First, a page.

Adoption of the proposed definitions will have a positive, informative impact on nutrition labeling. The current system of labeling for dietary fiber— dietary fiber, insoluble and/or soluble—will be replaced by two values: Dietary Fiber and Added Fiber. After an education process, consumers will learn that both Dietary Fiber and Added Fiber are considered to play a role in health. Dietary Fiber will include plant foods in which the fiber is relatively intact and nutrients other than fiber that are present and may contribute significantly to the attributed overall health effects. Added Fiber will contain only those fibers shown to have positive health benefits. It is assumed that the food industry will promote the health benefits of their Added Fibers, and therefore, consumers will be able to anticipate the types of beneficial effects that may occur if they consume foods containing these Added Fibers. In the future it is anticipated that the specific types of Added Fibers will be part of the food label, thus providing the consumer and health professional with additional information. Total Fiber will be the sum of Dietary Fiber and Added Fiber, so if the consumer wants to know the total amount of fiber per serving this value will provide that information. Since it is recommended that the current designations “soluble” and “insoluble” dietary fiber be eliminated from the label, their removal will provide space for the inclusion of Dietary Fiber and Added Fiber.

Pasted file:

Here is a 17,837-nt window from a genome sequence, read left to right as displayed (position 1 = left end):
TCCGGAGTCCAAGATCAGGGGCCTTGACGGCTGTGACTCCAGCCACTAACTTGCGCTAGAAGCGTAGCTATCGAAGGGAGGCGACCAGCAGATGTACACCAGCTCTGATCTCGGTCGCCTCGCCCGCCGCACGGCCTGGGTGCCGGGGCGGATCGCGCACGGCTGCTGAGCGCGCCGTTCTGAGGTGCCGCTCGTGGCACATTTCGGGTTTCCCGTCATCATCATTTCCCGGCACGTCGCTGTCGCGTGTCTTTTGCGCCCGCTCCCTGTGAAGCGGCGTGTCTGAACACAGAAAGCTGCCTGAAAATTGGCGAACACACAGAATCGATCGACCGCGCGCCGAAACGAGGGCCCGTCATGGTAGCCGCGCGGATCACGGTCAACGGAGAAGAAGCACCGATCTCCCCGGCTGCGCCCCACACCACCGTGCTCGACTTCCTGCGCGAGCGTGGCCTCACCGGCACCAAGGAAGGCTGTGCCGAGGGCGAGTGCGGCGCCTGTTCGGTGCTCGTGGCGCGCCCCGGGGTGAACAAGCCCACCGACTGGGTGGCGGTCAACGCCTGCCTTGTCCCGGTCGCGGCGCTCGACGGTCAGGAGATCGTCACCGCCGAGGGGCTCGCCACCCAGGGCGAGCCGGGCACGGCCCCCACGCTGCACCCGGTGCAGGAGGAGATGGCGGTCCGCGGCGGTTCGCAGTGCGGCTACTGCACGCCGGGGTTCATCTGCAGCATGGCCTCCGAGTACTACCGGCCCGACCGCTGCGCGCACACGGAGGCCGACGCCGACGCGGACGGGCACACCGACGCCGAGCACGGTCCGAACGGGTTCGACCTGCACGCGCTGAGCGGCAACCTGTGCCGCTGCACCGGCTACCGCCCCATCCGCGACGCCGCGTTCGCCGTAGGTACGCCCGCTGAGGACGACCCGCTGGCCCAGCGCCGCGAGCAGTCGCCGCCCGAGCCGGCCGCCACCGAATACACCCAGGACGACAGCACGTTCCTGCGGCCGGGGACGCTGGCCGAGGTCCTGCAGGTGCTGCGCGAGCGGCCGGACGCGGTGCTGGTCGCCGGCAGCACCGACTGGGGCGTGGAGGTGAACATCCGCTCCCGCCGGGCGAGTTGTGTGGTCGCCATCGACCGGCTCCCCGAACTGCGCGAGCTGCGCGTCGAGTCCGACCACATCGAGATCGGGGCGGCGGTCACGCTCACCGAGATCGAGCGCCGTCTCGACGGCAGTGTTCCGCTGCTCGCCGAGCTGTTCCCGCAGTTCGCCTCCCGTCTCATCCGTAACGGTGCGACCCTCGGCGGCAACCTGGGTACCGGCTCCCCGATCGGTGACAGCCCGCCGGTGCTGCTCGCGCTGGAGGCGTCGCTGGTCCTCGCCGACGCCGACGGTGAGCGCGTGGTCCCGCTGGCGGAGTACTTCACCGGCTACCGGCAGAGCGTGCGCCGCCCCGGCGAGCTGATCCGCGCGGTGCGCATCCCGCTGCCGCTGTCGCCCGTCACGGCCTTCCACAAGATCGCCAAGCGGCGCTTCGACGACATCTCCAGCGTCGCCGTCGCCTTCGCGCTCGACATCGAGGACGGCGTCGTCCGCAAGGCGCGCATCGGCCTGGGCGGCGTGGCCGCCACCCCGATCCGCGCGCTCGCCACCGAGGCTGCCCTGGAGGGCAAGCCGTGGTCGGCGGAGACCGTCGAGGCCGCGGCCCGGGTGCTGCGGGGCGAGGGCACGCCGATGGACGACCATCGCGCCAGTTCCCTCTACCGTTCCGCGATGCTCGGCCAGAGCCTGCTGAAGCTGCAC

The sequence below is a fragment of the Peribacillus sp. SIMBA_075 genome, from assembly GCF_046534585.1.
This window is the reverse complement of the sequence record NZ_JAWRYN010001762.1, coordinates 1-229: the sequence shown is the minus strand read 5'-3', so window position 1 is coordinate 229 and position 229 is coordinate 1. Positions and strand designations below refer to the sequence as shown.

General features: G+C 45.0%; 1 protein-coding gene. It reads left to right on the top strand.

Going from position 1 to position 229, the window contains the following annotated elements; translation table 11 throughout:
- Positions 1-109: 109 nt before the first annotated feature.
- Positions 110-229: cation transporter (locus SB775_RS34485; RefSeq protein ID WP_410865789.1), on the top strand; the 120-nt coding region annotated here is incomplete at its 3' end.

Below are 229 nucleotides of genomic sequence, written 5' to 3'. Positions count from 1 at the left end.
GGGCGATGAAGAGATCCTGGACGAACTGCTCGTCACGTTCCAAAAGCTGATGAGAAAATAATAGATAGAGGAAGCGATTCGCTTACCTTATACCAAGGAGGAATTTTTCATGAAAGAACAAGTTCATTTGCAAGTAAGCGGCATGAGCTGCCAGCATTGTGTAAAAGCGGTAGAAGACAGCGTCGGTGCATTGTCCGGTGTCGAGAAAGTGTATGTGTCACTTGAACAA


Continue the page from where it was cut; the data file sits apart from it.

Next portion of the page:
As discussed earlier, a separate issue regarding nutrition labeling centers on accurate analytical verification of the division of Total Fiber into Dietary Fiber and Added Fiber. In addition, dietary fiber is currently assigned an energy value of 0 kcal/g if it is insoluble and 4 kcal/g if it is soluble. Although not a task of this report, the complexity of assigning these somewhat arbitrary energy values to dietary fiber is discussed in detail in Appendix D.